Our Approach to Winemaking

Glenn has farmed more than 30 premier vineyards in Sonoma County since 2003 through his farming company. He has selected a small number of those sites to source Sanglier fruit. The ability to directly monitor and manage our vines for irrigation, canopy structure, crop load, nutrient levels, and skin development ensures that by the time the grapes make it to the fermentation tanks, most of the work is done. 

We harvest at night with headlamps when the fruit is cool, which gives us additional time for the cool delicate water-based skin extraction that takes place in the tanks before the temperatures rise and fermentation takes off. 

We believe that good grapes make good wine so our focus is first and foremost in the vineyard. We steer away from manipulations in the winery. 

We inoculate with a variety of cultured yeast strains for primary fermentation. From our experience with various yeasts over the years, we have homed in on a small set that always produces dry, clean, deeply complex, and aromatic wines from our vineyards. We do not inoculate for secondary fermentation as our winery maintains a healthy population of malolactic bacteria that always takes off and completes the job in barrel without interference.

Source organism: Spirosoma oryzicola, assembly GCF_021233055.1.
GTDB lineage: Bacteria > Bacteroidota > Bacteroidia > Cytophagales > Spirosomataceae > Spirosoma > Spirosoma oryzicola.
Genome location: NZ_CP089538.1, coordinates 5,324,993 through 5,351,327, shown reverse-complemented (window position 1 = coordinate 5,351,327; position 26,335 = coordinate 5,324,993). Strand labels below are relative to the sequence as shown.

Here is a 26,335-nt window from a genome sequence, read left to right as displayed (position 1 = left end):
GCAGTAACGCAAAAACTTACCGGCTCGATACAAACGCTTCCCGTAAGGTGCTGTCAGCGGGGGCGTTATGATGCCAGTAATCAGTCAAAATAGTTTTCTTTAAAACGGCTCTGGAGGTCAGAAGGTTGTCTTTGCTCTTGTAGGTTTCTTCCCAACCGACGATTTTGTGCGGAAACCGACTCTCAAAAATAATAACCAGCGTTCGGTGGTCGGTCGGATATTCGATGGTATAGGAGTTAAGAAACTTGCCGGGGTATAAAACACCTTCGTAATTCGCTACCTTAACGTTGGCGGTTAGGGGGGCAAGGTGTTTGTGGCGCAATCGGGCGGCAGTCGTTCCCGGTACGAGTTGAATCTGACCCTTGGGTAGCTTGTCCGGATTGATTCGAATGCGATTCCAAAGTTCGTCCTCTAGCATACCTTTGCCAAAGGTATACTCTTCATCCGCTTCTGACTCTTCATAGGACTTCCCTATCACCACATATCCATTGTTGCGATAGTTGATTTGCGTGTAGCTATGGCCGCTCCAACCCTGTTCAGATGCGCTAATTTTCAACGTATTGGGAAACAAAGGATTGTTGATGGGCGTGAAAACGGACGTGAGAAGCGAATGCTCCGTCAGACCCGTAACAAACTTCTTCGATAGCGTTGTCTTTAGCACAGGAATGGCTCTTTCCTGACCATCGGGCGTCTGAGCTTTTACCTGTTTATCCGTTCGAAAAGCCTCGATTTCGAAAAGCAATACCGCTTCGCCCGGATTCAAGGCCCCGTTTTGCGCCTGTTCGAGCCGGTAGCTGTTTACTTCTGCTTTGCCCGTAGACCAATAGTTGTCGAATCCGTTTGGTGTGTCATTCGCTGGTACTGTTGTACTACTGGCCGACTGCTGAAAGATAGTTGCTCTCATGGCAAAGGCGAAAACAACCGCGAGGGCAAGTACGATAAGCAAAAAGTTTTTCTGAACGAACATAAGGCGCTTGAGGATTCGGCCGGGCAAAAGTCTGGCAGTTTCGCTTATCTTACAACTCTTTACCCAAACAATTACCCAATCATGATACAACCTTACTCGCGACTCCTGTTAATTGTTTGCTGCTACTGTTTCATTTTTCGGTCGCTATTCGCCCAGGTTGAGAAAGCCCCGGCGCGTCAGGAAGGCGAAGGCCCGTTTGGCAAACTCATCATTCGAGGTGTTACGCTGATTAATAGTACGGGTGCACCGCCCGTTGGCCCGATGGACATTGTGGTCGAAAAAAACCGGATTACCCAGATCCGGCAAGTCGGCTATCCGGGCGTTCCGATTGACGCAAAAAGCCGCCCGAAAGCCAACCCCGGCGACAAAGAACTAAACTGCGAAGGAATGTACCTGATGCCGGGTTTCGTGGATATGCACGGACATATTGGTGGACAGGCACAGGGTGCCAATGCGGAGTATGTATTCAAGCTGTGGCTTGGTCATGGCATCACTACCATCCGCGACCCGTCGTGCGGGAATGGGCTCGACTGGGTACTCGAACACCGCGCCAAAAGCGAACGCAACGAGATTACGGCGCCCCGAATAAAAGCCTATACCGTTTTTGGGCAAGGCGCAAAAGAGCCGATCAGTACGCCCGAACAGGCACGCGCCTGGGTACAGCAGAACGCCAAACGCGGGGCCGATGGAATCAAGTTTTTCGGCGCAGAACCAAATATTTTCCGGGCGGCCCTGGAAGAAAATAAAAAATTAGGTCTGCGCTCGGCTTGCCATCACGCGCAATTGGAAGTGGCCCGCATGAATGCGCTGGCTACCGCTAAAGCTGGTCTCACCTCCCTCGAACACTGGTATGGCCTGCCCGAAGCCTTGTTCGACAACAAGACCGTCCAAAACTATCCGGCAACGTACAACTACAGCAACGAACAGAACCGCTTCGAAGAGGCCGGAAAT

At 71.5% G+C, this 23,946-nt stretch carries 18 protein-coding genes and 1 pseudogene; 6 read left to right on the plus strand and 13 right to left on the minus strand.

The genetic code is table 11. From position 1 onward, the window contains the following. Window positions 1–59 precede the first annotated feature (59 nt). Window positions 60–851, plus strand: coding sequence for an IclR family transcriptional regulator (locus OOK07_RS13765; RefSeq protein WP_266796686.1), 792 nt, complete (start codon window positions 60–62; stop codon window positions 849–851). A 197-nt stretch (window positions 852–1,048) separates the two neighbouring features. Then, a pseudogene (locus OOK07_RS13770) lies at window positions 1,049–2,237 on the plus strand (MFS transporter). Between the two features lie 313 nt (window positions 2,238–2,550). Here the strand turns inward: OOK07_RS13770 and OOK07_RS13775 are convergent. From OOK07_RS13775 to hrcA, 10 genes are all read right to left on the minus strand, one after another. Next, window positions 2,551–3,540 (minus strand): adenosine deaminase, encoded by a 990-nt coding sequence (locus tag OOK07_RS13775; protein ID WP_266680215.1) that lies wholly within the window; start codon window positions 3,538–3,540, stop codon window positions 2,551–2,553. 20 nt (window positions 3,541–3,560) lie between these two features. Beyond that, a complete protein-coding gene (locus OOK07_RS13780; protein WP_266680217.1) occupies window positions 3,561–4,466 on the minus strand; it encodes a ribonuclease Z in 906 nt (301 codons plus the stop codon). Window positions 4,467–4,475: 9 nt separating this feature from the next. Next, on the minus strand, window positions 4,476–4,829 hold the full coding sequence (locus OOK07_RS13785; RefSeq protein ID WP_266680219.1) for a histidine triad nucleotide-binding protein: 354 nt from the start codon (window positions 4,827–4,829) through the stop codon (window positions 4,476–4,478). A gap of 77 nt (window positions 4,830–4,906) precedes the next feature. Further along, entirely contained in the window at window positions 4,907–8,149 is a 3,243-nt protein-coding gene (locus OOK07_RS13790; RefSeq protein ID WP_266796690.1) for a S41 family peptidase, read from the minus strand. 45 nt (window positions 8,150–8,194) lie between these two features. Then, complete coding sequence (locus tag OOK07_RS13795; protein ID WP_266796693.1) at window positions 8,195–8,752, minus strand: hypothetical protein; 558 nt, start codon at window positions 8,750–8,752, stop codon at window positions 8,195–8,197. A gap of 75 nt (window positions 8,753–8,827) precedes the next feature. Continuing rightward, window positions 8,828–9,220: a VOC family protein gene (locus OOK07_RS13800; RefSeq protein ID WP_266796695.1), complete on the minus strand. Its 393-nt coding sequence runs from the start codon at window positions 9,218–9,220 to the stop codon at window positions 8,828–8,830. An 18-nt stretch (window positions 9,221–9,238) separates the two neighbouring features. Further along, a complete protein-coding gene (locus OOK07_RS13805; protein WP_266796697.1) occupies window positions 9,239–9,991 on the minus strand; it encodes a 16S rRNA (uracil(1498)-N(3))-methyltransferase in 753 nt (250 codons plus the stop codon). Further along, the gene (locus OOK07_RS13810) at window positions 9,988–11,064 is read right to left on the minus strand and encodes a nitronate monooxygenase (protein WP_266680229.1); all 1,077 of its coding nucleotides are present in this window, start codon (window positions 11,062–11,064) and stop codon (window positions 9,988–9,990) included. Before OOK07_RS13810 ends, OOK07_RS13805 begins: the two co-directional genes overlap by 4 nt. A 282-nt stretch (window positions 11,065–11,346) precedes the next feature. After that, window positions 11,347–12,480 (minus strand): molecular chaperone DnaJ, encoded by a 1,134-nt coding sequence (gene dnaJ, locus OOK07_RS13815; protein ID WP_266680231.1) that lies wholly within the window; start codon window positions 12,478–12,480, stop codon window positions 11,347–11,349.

We ferment our chardonnay in neutral french oak. We ferment all of our other wines in stainless steel. We treat new oak much as a cook would treat seasoning in their food: a little makes all the difference. Our particular favorites are Francoise Frere and Remond, but we do use others. Most of our barrels used in the aging process are neutral. We are not intransigent about the use or non-use of new oak, however. Some lots get no new wood. And for the first time in our history, we made a 100% new oak lot in 2015, our cabernet sauvignon from the Sonoma Coast. 

For the most part we de-stem, although our syrah usually has some whole cluster. By walking and farming our vineyards we usually have a good idea of how we will treat the fruit before it arrives at the winery.  

For red wine skin extraction, we favor a light touch by mostly pumping-over with a gentle spinning irrigator. If we need more structure, we incorporate punch downs. Our sauvignon blanc gets a 24 hour skin contact after crush and before press in order to introduce more phenolics and texture into the wine. Our rosé is made by a traditional skin contact pressing.  

More than anything, we respond to each lot as it presents itself. Our role is merely to help the grapes find their natural way through fermentation, transforming from delicious sweet juice into vibrant, fresh, balanced and elegant wine.